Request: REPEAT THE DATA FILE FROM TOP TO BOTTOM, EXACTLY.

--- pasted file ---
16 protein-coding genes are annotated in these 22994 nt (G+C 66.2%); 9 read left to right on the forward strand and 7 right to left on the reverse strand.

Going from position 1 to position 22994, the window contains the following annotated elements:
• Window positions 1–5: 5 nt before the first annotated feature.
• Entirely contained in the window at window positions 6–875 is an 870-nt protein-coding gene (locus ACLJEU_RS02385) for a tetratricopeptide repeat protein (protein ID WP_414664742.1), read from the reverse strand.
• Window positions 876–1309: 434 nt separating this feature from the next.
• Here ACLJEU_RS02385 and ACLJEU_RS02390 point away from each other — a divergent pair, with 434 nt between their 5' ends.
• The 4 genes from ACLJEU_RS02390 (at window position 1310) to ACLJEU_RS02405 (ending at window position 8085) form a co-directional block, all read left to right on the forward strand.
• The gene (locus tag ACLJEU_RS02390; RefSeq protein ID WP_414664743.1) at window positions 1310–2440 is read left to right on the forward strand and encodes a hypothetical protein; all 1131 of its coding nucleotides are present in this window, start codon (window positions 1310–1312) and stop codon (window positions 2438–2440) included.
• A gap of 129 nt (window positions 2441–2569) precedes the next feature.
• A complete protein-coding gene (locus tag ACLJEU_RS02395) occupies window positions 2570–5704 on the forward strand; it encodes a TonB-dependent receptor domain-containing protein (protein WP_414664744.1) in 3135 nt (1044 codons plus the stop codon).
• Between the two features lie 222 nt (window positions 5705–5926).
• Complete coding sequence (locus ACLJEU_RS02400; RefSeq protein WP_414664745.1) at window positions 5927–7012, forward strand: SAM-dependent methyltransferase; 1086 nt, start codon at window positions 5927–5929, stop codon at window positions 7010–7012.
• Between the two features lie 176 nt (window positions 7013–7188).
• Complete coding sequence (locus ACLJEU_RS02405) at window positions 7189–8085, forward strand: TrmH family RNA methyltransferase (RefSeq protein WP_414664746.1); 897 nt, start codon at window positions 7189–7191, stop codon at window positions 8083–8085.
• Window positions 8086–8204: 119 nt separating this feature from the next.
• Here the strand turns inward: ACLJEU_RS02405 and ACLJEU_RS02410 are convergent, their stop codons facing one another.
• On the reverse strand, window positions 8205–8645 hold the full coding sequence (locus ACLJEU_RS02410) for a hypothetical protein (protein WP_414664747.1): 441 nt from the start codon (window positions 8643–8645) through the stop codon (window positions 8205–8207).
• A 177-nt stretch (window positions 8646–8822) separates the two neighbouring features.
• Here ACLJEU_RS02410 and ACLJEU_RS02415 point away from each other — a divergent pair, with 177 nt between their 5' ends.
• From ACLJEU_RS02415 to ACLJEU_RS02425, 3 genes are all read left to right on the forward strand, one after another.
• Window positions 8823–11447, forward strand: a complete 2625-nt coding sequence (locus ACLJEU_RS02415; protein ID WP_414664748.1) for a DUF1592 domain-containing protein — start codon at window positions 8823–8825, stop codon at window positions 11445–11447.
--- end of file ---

16 protein-coding genes are annotated in these 22994 nt (G+C 66.2%); 9 read left to right on the forward strand and 7 right to left on the reverse strand.

Going from position 1 to position 22994, the window contains the following annotated elements:
• Window positions 1–5: 5 nt before the first annotated feature.
• Entirely contained in the window at window positions 6–875 is an 870-nt protein-coding gene (locus ACLJEU_RS02385) for a tetratricopeptide repeat protein (protein ID WP_414664742.1), read from the reverse strand.
• Window positions 876–1309: 434 nt separating this feature from the next.
• Here ACLJEU_RS02385 and ACLJEU_RS02390 point away from each other — a divergent pair, with 434 nt between their 5' ends.
• The 4 genes from ACLJEU_RS02390 (at window position 1310) to ACLJEU_RS02405 (ending at window position 8085) form a co-directional block, all read left to right on the forward strand.
• The gene (locus tag ACLJEU_RS02390; RefSeq protein ID WP_414664743.1) at window positions 1310–2440 is read left to right on the forward strand and encodes a hypothetical protein; all 1131 of its coding nucleotides are present in this window, start codon (window positions 1310–1312) and stop codon (window positions 2438–2440) included.
• A gap of 129 nt (window positions 2441–2569) precedes the next feature.
• A complete protein-coding gene (locus tag ACLJEU_RS02395) occupies window positions 2570–5704 on the forward strand; it encodes a TonB-dependent receptor domain-containing protein (protein WP_414664744.1) in 3135 nt (1044 codons plus the stop codon).
• Between the two features lie 222 nt (window positions 5705–5926).
• Complete coding sequence (locus ACLJEU_RS02400; RefSeq protein WP_414664745.1) at window positions 5927–7012, forward strand: SAM-dependent methyltransferase; 1086 nt, start codon at window positions 5927–5929, stop codon at window positions 7010–7012.
• Between the two features lie 176 nt (window positions 7013–7188).
• Complete coding sequence (locus ACLJEU_RS02405) at window positions 7189–8085, forward strand: TrmH family RNA methyltransferase (RefSeq protein WP_414664746.1); 897 nt, start codon at window positions 7189–7191, stop codon at window positions 8083–8085.
• Window positions 8086–8204: 119 nt separating this feature from the next.
• Here the strand turns inward: ACLJEU_RS02405 and ACLJEU_RS02410 are convergent, their stop codons facing one another.
• On the reverse strand, window positions 8205–8645 hold the full coding sequence (locus ACLJEU_RS02410) for a hypothetical protein (protein WP_414664747.1): 441 nt from the start codon (window positions 8643–8645) through the stop codon (window positions 8205–8207).
• A 177-nt stretch (window positions 8646–8822) separates the two neighbouring features.
• Here ACLJEU_RS02410 and ACLJEU_RS02415 point away from each other — a divergent pair, with 177 nt between their 5' ends.
• From ACLJEU_RS02415 to ACLJEU_RS02425, 3 genes are all read left to right on the forward strand, one after another.
• Window positions 8823–11447, forward strand: a complete 2625-nt coding sequence (locus ACLJEU_RS02415; protein ID WP_414664748.1) for a DUF1592 domain-containing protein — start codon at window positions 8823–8825, stop codon at window positions 11445–11447.